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'A lot of people have died' | Homeless veterans say there is an overwhelming need for housing

San Joaquin County is building a permanent housing complex for homeless vets in French Camp

STOCKTON, Calif — Under a freeway overpass near Downtown Stockton, 68-year-old Army veteran Donnel Gaines calls an old RV his home.

"This is the sink. This is the oven. This is the full sized refrigerator," says Gaines, giving a tour inside his RV.

He is a five-year veteran, who says he served two years of combat in Vietnam and has been on the streets for the past four years.

"I don't know what homelessness is," says Gaines.

He says he has a place, but says he would like a real home.

"The problem with that is income, right? How much is a one-bedroom apartment right now? You can't get one for $800," Gaines said.

In San Joaquin County in 2017, there were 112 veterans identified as experiencing homelessness.

In 2019, the number jumped to 153, an increase of 37%. But, there is hope for homeless veterans. 

A 48-unit permanent housing complex called Victory Gardens is being built in French Camp, specifically for military veterans without a home.

RELATED: $27 million approved for San Joaquin County homeless veterans housing

"These are supported by VA case managers, so the Housing Authority and HUD provide the rental assistance. The State of California and federal tax credits do the bricks and sticks," says Peter Ragsdale, executive director for the Housing Authority of the County of San Joaquin.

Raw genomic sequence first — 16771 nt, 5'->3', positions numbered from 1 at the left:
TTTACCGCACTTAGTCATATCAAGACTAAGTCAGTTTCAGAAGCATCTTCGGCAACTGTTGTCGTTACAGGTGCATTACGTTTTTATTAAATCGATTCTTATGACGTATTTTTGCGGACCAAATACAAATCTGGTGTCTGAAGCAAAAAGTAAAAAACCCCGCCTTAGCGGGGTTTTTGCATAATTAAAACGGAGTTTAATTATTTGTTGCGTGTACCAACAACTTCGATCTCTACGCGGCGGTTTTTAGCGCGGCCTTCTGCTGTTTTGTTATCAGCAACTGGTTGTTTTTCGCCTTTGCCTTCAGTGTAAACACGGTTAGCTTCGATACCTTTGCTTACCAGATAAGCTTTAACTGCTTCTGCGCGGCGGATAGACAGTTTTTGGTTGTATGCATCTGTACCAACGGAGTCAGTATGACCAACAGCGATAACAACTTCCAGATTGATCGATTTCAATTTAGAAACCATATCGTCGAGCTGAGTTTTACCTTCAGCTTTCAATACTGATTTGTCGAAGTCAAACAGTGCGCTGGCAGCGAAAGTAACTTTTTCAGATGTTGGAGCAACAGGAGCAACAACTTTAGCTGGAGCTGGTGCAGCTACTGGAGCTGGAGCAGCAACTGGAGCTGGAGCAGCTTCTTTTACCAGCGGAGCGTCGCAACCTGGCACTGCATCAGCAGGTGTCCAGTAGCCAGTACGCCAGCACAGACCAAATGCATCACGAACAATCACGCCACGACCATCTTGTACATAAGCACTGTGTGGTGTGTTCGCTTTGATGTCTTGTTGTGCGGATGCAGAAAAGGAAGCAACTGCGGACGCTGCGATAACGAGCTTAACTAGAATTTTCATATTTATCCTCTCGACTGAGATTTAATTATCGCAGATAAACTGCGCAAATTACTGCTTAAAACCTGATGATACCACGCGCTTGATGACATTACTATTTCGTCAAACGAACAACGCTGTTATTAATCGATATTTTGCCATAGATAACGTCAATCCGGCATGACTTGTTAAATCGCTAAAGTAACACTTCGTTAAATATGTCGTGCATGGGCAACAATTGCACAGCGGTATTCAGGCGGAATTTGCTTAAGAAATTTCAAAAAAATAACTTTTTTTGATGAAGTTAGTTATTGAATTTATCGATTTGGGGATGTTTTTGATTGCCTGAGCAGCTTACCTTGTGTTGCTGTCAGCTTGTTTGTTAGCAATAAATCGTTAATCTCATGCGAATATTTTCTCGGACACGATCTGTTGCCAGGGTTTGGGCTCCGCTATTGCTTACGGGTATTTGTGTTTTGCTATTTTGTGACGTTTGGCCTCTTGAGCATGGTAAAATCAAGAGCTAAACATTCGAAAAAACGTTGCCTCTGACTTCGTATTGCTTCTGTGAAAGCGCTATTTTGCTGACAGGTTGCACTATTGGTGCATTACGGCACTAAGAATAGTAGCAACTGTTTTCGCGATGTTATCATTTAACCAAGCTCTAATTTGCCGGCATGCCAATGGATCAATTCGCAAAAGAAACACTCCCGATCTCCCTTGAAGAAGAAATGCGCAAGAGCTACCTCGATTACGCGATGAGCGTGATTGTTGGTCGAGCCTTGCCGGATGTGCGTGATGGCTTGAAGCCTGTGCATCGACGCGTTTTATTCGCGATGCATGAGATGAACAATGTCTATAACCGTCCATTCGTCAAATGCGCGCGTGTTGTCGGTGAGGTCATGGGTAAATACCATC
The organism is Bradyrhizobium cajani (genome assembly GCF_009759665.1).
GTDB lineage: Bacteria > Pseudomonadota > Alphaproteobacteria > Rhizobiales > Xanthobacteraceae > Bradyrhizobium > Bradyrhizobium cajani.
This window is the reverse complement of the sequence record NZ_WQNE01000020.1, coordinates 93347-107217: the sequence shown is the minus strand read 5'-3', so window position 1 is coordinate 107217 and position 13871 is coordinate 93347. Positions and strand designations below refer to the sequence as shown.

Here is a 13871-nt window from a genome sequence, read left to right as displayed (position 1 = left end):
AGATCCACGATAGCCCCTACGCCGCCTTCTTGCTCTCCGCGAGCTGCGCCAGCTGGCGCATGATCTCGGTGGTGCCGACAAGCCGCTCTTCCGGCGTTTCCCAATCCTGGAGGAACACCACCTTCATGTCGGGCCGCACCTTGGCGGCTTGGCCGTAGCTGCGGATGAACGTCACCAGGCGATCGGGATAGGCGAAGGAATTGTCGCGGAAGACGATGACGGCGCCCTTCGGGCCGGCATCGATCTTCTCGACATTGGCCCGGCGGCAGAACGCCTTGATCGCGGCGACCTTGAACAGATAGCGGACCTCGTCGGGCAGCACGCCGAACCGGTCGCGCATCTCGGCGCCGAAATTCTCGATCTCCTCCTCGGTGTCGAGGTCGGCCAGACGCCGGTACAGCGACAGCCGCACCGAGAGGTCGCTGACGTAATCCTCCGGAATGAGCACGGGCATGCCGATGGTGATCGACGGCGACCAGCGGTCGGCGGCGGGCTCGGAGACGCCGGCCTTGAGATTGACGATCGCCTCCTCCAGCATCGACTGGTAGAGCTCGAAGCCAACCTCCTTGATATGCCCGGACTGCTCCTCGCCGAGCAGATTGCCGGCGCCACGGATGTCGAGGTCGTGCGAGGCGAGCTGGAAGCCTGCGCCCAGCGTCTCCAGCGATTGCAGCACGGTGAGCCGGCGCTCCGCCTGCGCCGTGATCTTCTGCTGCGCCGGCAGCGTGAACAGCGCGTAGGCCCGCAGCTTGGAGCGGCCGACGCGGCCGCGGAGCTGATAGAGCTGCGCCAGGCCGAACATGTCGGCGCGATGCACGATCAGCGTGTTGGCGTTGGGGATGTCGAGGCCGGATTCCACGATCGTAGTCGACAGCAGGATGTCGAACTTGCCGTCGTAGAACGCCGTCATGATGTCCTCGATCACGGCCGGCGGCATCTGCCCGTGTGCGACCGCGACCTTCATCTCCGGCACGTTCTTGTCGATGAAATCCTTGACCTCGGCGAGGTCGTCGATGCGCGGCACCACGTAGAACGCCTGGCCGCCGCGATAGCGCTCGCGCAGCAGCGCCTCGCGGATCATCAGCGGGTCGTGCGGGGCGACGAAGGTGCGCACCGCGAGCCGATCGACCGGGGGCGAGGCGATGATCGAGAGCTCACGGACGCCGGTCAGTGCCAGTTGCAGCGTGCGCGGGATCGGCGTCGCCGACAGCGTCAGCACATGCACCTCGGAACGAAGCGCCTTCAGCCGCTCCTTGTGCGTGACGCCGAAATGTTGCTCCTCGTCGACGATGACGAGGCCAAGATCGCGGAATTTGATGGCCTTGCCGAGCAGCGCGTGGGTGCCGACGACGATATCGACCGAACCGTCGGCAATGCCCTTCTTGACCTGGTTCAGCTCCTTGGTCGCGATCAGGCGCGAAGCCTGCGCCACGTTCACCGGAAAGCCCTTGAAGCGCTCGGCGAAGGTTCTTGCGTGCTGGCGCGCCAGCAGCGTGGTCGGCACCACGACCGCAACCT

Ragsdale believes it is a blueprint for helping to solve veteran homelessness, but says it's not enough.

"I'm very pleased that this is the first veterans, dedicated veterans project in San Joaquin County with permanent supportive housing, but we're late to the party. We need to do more," he said.

The land for Victory Gardens was donated by San Joaquin County. It is targeted for completion in the fall of next year.

For veterans like Donnel Gaines, who says he cries and suffers nightmares from what he witnessed in war, he agrees that more needs to be done.

"A lot of people have died and lost their lives to have me come back here and do what I'm doing," said Gaines.


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